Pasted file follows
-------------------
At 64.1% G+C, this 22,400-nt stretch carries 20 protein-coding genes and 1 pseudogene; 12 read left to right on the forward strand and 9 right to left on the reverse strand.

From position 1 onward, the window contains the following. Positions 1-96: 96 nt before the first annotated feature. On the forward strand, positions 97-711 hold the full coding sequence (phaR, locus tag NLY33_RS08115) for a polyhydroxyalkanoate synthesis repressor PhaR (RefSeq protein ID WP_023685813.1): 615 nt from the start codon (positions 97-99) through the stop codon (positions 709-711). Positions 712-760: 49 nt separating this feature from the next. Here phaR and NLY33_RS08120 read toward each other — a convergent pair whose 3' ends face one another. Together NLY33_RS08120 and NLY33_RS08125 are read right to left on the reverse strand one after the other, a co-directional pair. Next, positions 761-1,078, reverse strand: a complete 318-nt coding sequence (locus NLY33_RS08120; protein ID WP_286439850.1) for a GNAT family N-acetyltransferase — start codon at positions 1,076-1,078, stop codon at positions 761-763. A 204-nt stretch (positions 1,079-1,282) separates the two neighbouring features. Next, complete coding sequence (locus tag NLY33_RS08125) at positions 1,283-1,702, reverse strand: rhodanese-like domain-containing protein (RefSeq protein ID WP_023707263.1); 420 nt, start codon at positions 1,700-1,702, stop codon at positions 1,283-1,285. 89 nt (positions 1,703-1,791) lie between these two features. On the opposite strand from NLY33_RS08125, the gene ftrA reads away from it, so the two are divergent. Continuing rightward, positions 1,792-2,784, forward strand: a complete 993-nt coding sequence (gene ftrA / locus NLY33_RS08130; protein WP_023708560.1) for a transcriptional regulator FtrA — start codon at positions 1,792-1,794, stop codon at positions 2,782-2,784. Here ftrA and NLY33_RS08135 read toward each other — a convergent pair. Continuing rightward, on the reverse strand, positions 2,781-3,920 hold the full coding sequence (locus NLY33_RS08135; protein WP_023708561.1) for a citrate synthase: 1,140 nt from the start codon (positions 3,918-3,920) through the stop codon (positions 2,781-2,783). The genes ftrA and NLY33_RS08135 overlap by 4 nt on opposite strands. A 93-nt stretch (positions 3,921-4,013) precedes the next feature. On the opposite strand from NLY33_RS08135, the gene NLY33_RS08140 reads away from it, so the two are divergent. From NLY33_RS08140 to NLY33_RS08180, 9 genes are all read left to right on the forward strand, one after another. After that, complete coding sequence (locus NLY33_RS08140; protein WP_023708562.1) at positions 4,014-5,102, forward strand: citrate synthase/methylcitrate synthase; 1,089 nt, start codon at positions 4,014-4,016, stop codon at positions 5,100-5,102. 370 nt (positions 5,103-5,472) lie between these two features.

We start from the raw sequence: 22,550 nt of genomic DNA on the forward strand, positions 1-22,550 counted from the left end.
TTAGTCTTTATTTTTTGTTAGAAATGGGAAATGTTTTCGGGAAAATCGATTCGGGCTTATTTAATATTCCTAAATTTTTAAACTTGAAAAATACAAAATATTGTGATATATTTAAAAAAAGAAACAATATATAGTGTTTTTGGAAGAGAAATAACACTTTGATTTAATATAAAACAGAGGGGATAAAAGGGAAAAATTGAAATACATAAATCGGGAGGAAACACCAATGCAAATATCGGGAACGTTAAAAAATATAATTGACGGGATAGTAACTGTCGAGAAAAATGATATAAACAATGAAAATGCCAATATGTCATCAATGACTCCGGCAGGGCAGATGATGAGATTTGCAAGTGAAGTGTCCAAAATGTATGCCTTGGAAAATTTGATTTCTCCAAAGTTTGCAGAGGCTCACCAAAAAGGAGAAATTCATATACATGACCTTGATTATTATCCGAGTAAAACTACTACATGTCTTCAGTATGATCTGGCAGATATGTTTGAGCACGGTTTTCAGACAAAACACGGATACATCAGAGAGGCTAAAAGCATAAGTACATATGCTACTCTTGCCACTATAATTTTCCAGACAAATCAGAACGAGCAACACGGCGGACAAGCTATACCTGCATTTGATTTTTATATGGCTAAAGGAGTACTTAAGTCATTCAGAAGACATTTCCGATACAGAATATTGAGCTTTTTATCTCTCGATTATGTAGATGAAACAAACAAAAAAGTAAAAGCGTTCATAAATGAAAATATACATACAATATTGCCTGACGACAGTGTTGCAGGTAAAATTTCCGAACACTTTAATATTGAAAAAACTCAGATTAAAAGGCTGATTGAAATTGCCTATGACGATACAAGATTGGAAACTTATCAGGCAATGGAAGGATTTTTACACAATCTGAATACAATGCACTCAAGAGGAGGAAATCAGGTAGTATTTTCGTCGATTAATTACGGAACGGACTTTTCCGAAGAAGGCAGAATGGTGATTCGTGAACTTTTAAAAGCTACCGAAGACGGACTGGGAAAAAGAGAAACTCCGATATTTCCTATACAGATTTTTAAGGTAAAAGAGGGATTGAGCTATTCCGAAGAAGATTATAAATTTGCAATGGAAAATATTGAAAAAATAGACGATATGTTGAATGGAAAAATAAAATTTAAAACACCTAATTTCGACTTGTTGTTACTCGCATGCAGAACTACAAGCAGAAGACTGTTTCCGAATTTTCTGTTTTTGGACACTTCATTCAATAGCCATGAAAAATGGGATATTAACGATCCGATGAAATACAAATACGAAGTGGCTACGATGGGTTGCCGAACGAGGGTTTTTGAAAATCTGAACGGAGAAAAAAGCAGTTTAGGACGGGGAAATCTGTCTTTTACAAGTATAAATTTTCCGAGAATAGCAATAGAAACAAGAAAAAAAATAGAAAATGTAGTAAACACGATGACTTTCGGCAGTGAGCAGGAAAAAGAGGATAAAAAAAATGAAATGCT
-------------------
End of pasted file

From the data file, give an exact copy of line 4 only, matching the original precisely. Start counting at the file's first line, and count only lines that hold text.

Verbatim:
TTAGTCTTTATTTTTTGTTAGAAATGGGAAATGTTTTCGGGAAAATCGATTCGGGCTTATTTAATATTCCTAAATTTTTAAACTTGAAAAATACAAAATATTGTGATATATTTAAAAAAAGAAACAATATATAGTGTTTTTGGAAGAGAAATAACACTTTGATTTAATATAAAACAGAGGGGATAAAAGGGAAAAATTGAAATACATAAATCGGGAGGAAACACCAATGCAAATATCGGGAACGTTAAAAAATATAATTGACGGGATAGTAACTGTCGAGAAAAATGATATAAACAATGAAAATGCCAATATGTCATCAATGACTCCGGCAGGGCAGATGATGAGATTTGCAAGTGAAGTGTCCAAAATGTATGCCTTGGAAAATTTGATTTCTCCAAAGTTTGCAGAGGCTCACCAAAAAGGAGAAATTCATATACATGACCTTGATTATTATCCGAGTAAAACTACTACATGTCTTCAGTATGATCTGGCAGATATGTTTGAGCACGGTTTTCAGACAAAACACGGATACATCAGAGAGGCTAAAAGCATAAGTACATATGCTACTCTTGCCACTATAATTTTCCAGACAAATCAGAACGAGCAACACGGCGGACAAGCTATACCTGCATTTGATTTTTATATGGCTAAAGGAGTACTTAAGTCATTCAGAAGACATTTCCGATACAGAATATTGAGCTTTTTATCTCTCGATTATGTAGATGAAACAAACAAAAAAGTAAAAGCGTTCATAAATGAAAATATACATACAATATTGCCTGACGACAGTGTTGCAGGTAAAATTTCCGAACACTTTAATATTGAAAAAACTCAGATTAAAAGGCTGATTGAAATTGCCTATGACGATACAAGATTGGAAACTTATCAGGCAATGGAAGGATTTTTACACAATCTGAATACAATGCACTCAAGAGGAGGAAATCAGGTAGTATTTTCGTCGATTAATTACGGAACGGACTTTTCCGAAGAAGGCAGAATGGTGATTCGTGAACTTTTAAAAGCTACCGAAGACGGACTGGGAAAAAGAGAAACTCCGATATTTCCTATACAGATTTTTAAGGTAAAAGAGGGATTGAGCTATTCCGAAGAAGATTATAAATTTGCAATGGAAAATATTGAAAAAATAGACGATATGTTGAATGGAAAAATAAAATTTAAAACACCTAATTTCGACTTGTTGTTACTCGCATGCAGAACTACAAGCAGAAGACTGTTTCCGAATTTTCTGTTTTTGGACACTTCATTCAATAGCCATGAAAAATGGGATATTAACGATCCGATGAAATACAAATACGAAGTGGCTACGATGGGTTGCCGAACGAGGGTTTTTGAAAATCTGAACGGAGAAAAAAGCAGTTTAGGACGGGGAAATCTGTCTTTTACAAGTATAAATTTTCCGAGAATAGCAATAGAAACAAGAAAAAAAATAGAAAATGTAGTAAACACGATGACTTTCGGCAGTGAGCAGGAAAAAGAGGATAAAAAAAATGAAATGCT